Syrga with Bridgewater College World Languages & Cultures Department

How do you think you have changed since coming to the US?

America taught me to value differences in everyone and everything. It helped me to distinguish between a problem and a beautiful solution. For instance, I saw the beauty of my culture, but realized it is not perfect and it needs us, her people, to work on issues such as education, public health and so on.

You had to overcome many things to get where you are today. What advice do you have for student out there who want to try to change their lives through education? What kept you going to achieve your dream? Do you feel you are role model?

In my opinion, a true role model will not say that he or she is a role model. People will get to decide this. I did what I thought is best for me. Some people may think I am crazy, but some will look up to me. Everything we do should make sense to us. There always will be people who will disagree with us, but I studied because I wanted to have opportunities to choose from, instead of being forced to do something I did not want to, and education gives that opportunity. Achieving a dream can be hard, but a strong belief in a dream can help you to overcome the difficulties.

Do you have any specific plans once you graduate?

After my graduation, I want to go back to my country and do development work, especially in the villages. As I talked earlier about Ivy League Academy, I wish to provide opportunities to as many students as possible to take advantage of education. I am planning to learn as much as I can before I return. Now, I do not yet have enough skills and knowledge accomplish what I want.

How much is your education worth? Some would answer this question with a dollar amount; others would answer it with a philosophical approach. Syrga answers it in ways that should both inspire and also encourage us to think outside our own bubble. Her story of how she came to be where she is now demonstrates the importance of having what some call grit, the personal trait that drives people to accomplish things despite obstacles. Syrga has, by her imaginative vision, paved a path to becoming a future leader in her country.

There are more lessons to be learned from her story too. One of the things that matters most to students who have to face challenges because of income or background is finding a mentor. Syrga’s Peace Corp volunteer changed her life. For those who think that service work, does not change things they need to simply read Syrga’s words. Syrga now sees the importance of service to her her education too. She has been involved in Alternative Spring break and other efforts to help people. More importantly, she has joined an organization in Kyrgyzstan that will help more students like her find educational opportunities in the US. The term “pay it forward” applies here.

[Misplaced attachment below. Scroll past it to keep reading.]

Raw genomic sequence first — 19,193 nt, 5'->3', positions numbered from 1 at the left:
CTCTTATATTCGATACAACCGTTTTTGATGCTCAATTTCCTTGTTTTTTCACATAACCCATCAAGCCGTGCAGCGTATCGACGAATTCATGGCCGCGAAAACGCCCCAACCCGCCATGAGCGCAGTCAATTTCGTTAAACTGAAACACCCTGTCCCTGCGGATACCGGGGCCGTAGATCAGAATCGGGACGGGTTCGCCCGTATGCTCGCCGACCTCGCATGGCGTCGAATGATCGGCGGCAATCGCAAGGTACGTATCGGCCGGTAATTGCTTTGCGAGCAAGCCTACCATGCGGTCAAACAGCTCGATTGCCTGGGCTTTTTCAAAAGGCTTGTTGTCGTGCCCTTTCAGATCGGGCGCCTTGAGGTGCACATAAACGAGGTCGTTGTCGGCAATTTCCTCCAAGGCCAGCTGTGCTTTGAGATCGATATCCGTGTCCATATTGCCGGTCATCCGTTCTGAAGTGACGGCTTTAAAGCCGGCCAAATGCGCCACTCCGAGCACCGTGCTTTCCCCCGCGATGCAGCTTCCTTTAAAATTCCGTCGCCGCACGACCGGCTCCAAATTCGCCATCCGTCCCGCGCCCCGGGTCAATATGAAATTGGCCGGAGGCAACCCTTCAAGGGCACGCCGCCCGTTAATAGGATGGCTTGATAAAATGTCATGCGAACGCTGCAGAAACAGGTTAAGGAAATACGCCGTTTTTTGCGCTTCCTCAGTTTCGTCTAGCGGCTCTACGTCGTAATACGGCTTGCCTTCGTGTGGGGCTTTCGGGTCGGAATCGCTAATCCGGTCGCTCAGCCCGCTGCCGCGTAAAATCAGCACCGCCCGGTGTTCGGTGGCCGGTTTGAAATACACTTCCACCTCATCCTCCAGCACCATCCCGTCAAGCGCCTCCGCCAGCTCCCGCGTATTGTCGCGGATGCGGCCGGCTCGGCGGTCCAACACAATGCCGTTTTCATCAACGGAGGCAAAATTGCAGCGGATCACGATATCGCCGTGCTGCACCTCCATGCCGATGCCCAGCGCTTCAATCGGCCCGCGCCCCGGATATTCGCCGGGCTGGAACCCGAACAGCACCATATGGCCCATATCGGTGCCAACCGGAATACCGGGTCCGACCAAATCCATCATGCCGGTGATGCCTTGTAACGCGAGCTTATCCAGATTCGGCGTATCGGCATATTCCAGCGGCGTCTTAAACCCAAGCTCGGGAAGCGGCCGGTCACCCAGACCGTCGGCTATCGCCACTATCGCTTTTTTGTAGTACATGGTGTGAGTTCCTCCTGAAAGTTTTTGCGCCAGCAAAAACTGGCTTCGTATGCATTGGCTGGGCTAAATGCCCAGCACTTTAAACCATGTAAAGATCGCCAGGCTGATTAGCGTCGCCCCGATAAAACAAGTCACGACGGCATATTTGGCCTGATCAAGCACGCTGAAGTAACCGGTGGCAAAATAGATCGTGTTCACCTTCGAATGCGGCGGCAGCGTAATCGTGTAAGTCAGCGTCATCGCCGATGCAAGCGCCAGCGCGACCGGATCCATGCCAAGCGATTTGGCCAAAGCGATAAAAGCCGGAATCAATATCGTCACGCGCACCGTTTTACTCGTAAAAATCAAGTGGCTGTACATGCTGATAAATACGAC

What readers should also gather from Syrga is that she serves as an important part of the educational environment at Bridgewater College. She shares her background, culture and story with others around her and in doing so she opens their minds to things they did not know much about. The word “diversity” gets used in a lot of ways but I cannot think of anyone who would think that Syrga would not add invaluable diversity to a campus. And yet, there are many in the US ad around the world that tend to lump Asian students into one big category. Syga’s words demonstrate how faulty stereotypes are.

I would like to thank Syrga for taking the time to answer my questions. I have been very lucky to get to know her. Growing up I was told stories of those intrepid students who lived in rural locations and had to travel may miles and hours to get to school. One of these students was Abraham Lincoln. Syrga’s passion for education and for making positive change indicates she will be a leader too.

Syrga, Parke and Seyitbek (founder of Ivy League Academy)